So who’s up for a long distance race? I mean a really long distance race? I’m not talking about Chattajack or Molokai. Those aren’t even a warm-up. And the 11 Cities? C’mon, you can do that in 24 hours…
If you really want a challenge then a new event has just been crowned the “World’s Longest (Annual) SUP Race” – the Yukon River Quest in the far north of Canada. At 715kms (that’s 444 miles), the Yukon River Quest is less of a race and more of a downright mission through the sub-Arctic wilderness.
The event is also known as the “Race To The Midnight Sun” because it takes place in the middle of summer, when the days are pretty much endless in that part of the world. That midnight sun will surely come in handy seeing this race takes anywhere from 44 hours (this year’s winning time) to 74 hours (the cut off time for finishing). Yes, you could be racing for more than three days…
For those not familiar with the Canadian wilderness, the Yukon is kind of like Canada’s answer to Alaska. Indeed, the Yukon territory borders America’s outlier state and enjoys many similar characteristics: Freezing cold water and nobody around for miles, along with millions of acres of beautiful and pristine wilderness. Oh and it has a really long river too.
The 2016 edition marks the first time SUPs have been allowed to compete in the Yukon River Quest. The event’s advisory board met just last week and agreed that 10 stand up paddlers could enter the 2016 race in an “experimental division” that may or may not be continued in the future.
And guess who was the first stand up paddler to enter the race… Yep: Bart de Zwart.
Bart, the best known crazy-endurance-distance paddler in the world of SUP, will be adding yet another very long feather to his cap. The Dutchman-turned-Maui-local has already won the 11 City Tour four times and the Muskoka River X race twice. Both of those events are just over 200 kilometres (125+ miles).
The talisman of Team Starboard also recently finished runner-up in the 31 mile Chattajack marathon, though I’m assuming that was more of a sprint distance for Bart. He’s even completed a handful of solo/unsupported SUP crossings around the world that have been as long as 500 miles, so he’s well prepared for an ultra-endurance event like this.
I just spoke with Bart and he told me that Lina Augaitis had also signed up, along with the UK’s Joanne Hamilton-Vale, who completed this year’s 11 City Tour non-stop.
As of yesterday there was only 1 spot left available out of the 10 reserved for SUPs.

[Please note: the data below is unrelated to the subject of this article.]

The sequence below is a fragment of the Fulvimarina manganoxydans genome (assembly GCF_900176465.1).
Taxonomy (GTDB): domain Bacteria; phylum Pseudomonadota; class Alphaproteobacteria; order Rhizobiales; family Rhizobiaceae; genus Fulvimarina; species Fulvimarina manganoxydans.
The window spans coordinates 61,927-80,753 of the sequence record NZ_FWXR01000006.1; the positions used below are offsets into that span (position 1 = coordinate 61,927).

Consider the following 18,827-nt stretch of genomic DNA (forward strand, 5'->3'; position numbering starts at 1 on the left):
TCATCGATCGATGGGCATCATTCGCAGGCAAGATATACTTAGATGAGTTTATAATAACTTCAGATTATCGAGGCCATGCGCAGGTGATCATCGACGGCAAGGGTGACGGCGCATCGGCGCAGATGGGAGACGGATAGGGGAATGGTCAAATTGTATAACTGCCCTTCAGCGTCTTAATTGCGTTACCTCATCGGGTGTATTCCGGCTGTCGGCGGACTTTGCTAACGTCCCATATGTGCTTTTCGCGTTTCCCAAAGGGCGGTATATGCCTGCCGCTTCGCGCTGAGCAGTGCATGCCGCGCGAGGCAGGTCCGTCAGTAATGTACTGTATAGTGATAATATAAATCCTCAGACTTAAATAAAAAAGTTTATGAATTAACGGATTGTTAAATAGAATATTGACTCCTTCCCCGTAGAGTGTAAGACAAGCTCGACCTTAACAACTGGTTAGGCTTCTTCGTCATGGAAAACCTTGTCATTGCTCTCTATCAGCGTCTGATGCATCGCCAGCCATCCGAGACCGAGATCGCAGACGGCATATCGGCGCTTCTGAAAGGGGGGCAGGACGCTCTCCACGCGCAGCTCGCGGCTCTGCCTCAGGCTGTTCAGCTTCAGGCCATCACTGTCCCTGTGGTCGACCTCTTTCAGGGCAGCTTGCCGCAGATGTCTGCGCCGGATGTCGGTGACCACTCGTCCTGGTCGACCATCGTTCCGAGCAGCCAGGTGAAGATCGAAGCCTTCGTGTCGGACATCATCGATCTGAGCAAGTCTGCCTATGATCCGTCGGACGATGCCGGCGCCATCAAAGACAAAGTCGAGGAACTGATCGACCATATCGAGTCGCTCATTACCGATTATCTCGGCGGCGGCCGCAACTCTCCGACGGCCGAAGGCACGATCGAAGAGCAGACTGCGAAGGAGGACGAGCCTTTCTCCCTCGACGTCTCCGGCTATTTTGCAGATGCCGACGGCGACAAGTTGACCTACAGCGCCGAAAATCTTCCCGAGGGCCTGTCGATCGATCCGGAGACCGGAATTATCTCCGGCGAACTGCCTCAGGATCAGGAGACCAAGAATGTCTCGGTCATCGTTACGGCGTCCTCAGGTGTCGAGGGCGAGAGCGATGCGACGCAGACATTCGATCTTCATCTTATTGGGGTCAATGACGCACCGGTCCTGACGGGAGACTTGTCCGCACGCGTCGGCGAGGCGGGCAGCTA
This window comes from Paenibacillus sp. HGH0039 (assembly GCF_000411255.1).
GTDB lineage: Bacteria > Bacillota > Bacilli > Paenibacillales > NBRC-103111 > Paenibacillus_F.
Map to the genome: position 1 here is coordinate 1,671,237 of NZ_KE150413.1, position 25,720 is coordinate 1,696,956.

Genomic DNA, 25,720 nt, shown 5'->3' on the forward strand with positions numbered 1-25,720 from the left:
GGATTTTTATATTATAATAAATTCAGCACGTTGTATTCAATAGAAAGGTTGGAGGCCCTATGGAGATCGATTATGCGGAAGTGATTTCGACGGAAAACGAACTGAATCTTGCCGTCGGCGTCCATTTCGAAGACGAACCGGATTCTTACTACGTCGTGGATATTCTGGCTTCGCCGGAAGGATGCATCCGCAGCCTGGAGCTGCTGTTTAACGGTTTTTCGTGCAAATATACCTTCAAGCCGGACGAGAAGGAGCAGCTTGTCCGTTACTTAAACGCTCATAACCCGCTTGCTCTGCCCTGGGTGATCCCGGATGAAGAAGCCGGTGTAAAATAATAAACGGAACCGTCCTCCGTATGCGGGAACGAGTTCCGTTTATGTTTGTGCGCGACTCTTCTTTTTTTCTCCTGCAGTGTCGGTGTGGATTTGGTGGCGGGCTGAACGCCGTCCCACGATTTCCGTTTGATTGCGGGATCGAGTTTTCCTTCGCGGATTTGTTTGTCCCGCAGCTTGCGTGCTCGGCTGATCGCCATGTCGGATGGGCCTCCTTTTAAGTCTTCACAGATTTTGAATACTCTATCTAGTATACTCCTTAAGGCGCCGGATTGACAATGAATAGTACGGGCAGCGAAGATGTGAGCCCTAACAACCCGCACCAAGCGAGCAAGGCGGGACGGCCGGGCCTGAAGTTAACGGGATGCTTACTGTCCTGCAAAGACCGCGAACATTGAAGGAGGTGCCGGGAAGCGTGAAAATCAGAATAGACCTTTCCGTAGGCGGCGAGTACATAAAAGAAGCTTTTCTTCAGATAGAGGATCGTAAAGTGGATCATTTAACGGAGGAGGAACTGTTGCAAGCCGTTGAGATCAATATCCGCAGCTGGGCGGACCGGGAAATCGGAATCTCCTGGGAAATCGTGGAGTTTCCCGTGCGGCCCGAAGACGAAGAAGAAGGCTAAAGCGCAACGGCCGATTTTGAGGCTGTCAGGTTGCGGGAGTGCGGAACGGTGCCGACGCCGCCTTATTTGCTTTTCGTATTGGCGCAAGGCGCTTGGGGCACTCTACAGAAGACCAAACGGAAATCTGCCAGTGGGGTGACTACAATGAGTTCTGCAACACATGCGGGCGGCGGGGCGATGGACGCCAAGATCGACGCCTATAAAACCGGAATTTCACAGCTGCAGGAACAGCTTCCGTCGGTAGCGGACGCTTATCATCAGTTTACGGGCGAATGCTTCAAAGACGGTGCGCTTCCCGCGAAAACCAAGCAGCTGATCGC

So how long will this race take? The fastest solo finisher in the 2015 Yukon River Quest was 49 hours 29 minutes on a kayak. Stand up paddlers are generally slower than kayakers, so Bart will probably take more than 50 hours to complete the course. He’ll be racing on a 14 footer (the Starboard All Star 14′ x 25″ according to his blog).
The race goes downstream, so there is some support from the current, but that also means there’s patches of rapids and whitewater that would make any race difficult, let alone one this long.
The Yukon River Quest is serious stuff. The registration form on the official site states that ‘Teams should be equipped so they are self-sufficient for a couple of days if necessary … and should also be capable of immediate self-preservation,’ while all competitors have to fill in a “Paddling Resume” to prove they’re up to the task.
(Note the word “teams” above: Most competitors do this race in a tandem canoe or kayak, because doing it solo is considered pretty full on… Bart and his fellow stand up paddlers will be in the solo division.)
This won’t be the first time that stand up paddlers have been spotted racing along the Yukon though. In 2014, Chattajack founders Ben Friberg and Kimberley Sutton completed the Yukon 1000 race. The duo were the first SUP competitors ever allowed into that event, which, as the name suggests, stretches 1,000 miles (1,609 kms) across the Yukon territory and on into Alaska. Friberg also completed his famous 24 hour world record paddle (238 miles) down the Yukon.
Lina Augaitis has also paddled a large stretch of the Yukon River, completing it back in 2011 before she was a world beating racer. Lina is one of the 10 paddlers that will compete next year, just months after she gives birth to her first child. That’s pretty hardcore.
The Yukon 1000 is easily the longest race in the world but it only happens every other year, which gives the Yukon River Quest the title of “Longest Annual Paddle Race”.
Coincidentally or not, the 2016 edition of the Yukon 1000 will take place just a few weeks after the Yukon River Quest, which means you could make a Yukon holiday of it and race 1,444 miles in less than a month. Any takers?
Interestingly, Canada is now home to the three longest SUP races in the world. Apart from the two Yukon events, the world’s third-longest SUP race is Canada’s Muskoka River X, which at 220kms is just a touch longer than Holland’s 11 City Tour (which ranges from 200-220kms in length, depending on who you ask).
All three of these Canadian races began as canoe/kayak races, with stand up paddlers jumping on board (pun intended) in recent years, which is kind of like how the SUP world piggybacked on prone paddleboard races in the early days of SUP racing in California and Hawaii. Is ultra-endurance stand up paddling the new frontier of SUP racing?
You can follow Bart’s journey towards the Yukon over on his blog. Good luck you crazy dude.